Wednesday, October 15, 2008

Remploy and MPs

Finally, a response regarding the Remploy problems. My MP referred the matter to Anne McGuire, the erstwhile Minister for Disabled People. The response consists of a letter from Anne McGuire to my MP regarding the matter (dated approximately two weeks before she was replaced by Jonathan Shaw), and a covering letter from my MP, as it went via his office.

As you'll see from that article, whilst in office Ms McGuire was all about welfare-to-work. And my MP is James Plaskitt, the Benefit Fraud Minister. Surely if anyone should be up in arms about a company like Remploy skewing the stats for disabled people entering employment, it's these two.

Oh dear. While I like having faith in humanity, and believe that people as individuals are generally good, fair, and basically nice, I really must stop being so naive as to extend this to politicians.

According to my MP, "It appears that there has been a genuine and unfortunate error in the handling of your case, for which Remploy and the Government offer their sincere apologies."

Not fifty quid, then. Nor any thanks for my honesty in not taking the money and running, or for alerting them to the problems. And I wonder, Mr Plaskitt, if you uncovered a Benefit Fraudster on the claimant side rather than the government side, would you let them off with "apologies"?

No. Even if a benefit claimant made a "genuine and unfortunate error", they'd be hounded through the courts and at the very least, be required to pay back the funds which they had received on the basis of the erroneous information.

The letter from Ms McGuire was a little more illuminating. Sort of. I'm not going to reproduce any of it here as it's full of management gibberish and unashamed weasel-speak, but ten years as a fan of Dilbert has enabled me to boil it down and so I present the basic content in English.

1. Contacting me: Oops.

2. Only sending the signature pages: Oops.

3. Wrong dates: Oops.

4. Telephone call: Oops.

It seems Remploy contacted a whole list of clients to try and get them onto the Workstep programme. The list contained the details of 16 people, myself included, who should not have been on the list. No one noticed until I spoke up. The other 15 are being 'reviewed'.

For each point there's a lot of meaningless flannel about "ongoing continuous improvement programme" and references to undefined "additional measures" which will be put in place. Oops is about the size of it, though.

As for the '£50 for returning some forms' business: apparently £50 is considered a perfectly reasonable "incentive" for people to return information. Neither Remploy, nor the DWP, nor the wider government see anything dodgy about that at all. My apologies to Wat Tyler and Dr Crippen.


BenefitScroungingScum said...

Can't say I'm surprised, but still, the swines!!!
I wonder, how prevalent this kind of situation really is, and even more relevant, how aware are the relevant ministers. My money would go on them being well aware this kind of situation is a scam, and if not they should be with the number of people starting to shout about it. Can you say fraud and maatwerk anyone?!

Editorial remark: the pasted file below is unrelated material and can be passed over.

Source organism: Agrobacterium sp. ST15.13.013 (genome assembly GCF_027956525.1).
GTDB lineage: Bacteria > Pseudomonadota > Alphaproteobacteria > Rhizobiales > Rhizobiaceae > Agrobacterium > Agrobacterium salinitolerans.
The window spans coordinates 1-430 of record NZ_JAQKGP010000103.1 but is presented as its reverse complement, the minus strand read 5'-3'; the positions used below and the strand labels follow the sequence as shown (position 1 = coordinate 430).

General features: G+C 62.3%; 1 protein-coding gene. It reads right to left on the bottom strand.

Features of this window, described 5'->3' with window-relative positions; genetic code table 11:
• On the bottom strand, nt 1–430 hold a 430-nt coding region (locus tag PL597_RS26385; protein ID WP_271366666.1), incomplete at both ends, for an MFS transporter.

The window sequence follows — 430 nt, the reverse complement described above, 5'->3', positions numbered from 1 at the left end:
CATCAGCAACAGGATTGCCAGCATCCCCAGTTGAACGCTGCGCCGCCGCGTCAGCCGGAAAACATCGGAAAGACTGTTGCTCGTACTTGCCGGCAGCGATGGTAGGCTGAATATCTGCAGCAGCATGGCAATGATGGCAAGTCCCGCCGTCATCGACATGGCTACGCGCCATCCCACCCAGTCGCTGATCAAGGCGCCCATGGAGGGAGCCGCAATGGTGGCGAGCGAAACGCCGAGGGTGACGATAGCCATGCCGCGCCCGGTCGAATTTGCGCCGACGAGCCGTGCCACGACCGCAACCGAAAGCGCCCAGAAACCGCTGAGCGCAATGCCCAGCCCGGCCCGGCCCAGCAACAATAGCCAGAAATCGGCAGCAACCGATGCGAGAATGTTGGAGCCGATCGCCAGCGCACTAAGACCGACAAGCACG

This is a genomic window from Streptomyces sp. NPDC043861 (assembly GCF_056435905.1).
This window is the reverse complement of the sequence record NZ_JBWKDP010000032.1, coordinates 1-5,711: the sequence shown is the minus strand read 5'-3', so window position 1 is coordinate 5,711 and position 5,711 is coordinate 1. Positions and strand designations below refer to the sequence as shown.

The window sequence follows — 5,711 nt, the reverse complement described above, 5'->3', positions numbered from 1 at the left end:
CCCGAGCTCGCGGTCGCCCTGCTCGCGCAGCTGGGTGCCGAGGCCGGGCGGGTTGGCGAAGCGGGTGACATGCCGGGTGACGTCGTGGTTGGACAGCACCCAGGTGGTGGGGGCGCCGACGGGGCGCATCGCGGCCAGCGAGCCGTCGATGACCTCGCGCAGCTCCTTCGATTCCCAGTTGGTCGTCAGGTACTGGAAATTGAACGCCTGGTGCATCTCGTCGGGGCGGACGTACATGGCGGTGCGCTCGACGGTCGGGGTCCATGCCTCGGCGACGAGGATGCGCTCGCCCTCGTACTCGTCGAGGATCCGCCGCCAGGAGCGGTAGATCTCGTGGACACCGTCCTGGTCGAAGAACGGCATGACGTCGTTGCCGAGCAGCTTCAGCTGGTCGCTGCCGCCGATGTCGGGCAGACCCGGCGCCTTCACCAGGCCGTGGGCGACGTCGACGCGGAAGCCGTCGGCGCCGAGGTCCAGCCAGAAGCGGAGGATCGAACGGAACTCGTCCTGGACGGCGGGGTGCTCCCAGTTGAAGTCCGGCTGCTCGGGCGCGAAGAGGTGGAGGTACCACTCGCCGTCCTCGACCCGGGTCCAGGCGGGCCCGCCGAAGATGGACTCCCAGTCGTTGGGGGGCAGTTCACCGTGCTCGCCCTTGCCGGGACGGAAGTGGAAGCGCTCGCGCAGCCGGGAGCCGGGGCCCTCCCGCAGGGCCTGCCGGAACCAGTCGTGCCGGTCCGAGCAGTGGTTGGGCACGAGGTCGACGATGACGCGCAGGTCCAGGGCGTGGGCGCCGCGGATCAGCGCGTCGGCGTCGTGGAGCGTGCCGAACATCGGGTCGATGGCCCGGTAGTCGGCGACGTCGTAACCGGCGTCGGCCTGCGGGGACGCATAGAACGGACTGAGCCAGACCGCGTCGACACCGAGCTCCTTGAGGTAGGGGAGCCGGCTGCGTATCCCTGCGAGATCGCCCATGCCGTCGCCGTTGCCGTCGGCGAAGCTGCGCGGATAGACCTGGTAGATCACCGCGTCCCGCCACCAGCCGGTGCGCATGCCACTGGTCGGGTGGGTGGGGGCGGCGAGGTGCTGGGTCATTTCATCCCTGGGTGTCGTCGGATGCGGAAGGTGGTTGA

Oh, I'm going to link to this post, hope that's ok?
BG x

Mary said...

I've just found that Mr Plaskitt is no longer part of the DWP as part of the same reshuffle which did for Ms McGuire - he's just lower profile.

Feel free to link.

Carie @ Space for the Butterflies said...

Every little fraud alarm bell is ringing violently!! At least you tried which is far more than anyone else seems to have! How long is it until we can try to change our MP?

Anonymous said...

I don't understand, did you want the money or someone to get fired or did you want the whole contract to be called to a halt?

Mary said...

Well, like I said in the original post, it would have been nice to get even simply the words "thank you" for drawing the whole thing to their attention when I could have just taken the money.

I'd also like to know exactly what "additional measures" they're taking. If they said, extra staff training in dealing with the administration of the Workstep programme, that would be good. If they said, introducing a policy so that forms to be signed will be accompanied by either a properly explanatory letter or, better yet, a face to face visit, that would be good. It's the nonspecific "measures" which just feels like a brush-off.

I'd like the difference to be noted on the stats between how many disabled people are actively helped by Remploy to secure a job... and how many people did it entirely for themselves but happened to be registered at Remploy because the Disability Employment Advisor gets a tick in a box for "referring clients to an appropriate agency" (read: throwing that dead cat into someone else's back yard) rather than doing anything useful herself.

I'd like them to wonder whether Workstep and NDDP and so on are really the best way forward and I'd like them to think about whether it should be delivered in-house rather than by external agencies whose funding is target-based.

And yeah, fifty quid is a lot of money to me, and there is a little bit of me that is saying "Mary, you moron, you just did yourself out of fifty quid, and for what?"

Optistatic said...

Well, you did the right thing reporting it rather than just pocketing the money, but fifty pounds is indeed a lot of money. How very frustrating. Why is doing the right thing not rewarded?

Anonymous said...

Hi Mary

I curently work for this organisation and i can tell you now that the same proces is in operation with the run up to the year edn ( March 09 ). If you were told you were on a lsit of 16 thats false as we do undreds of them.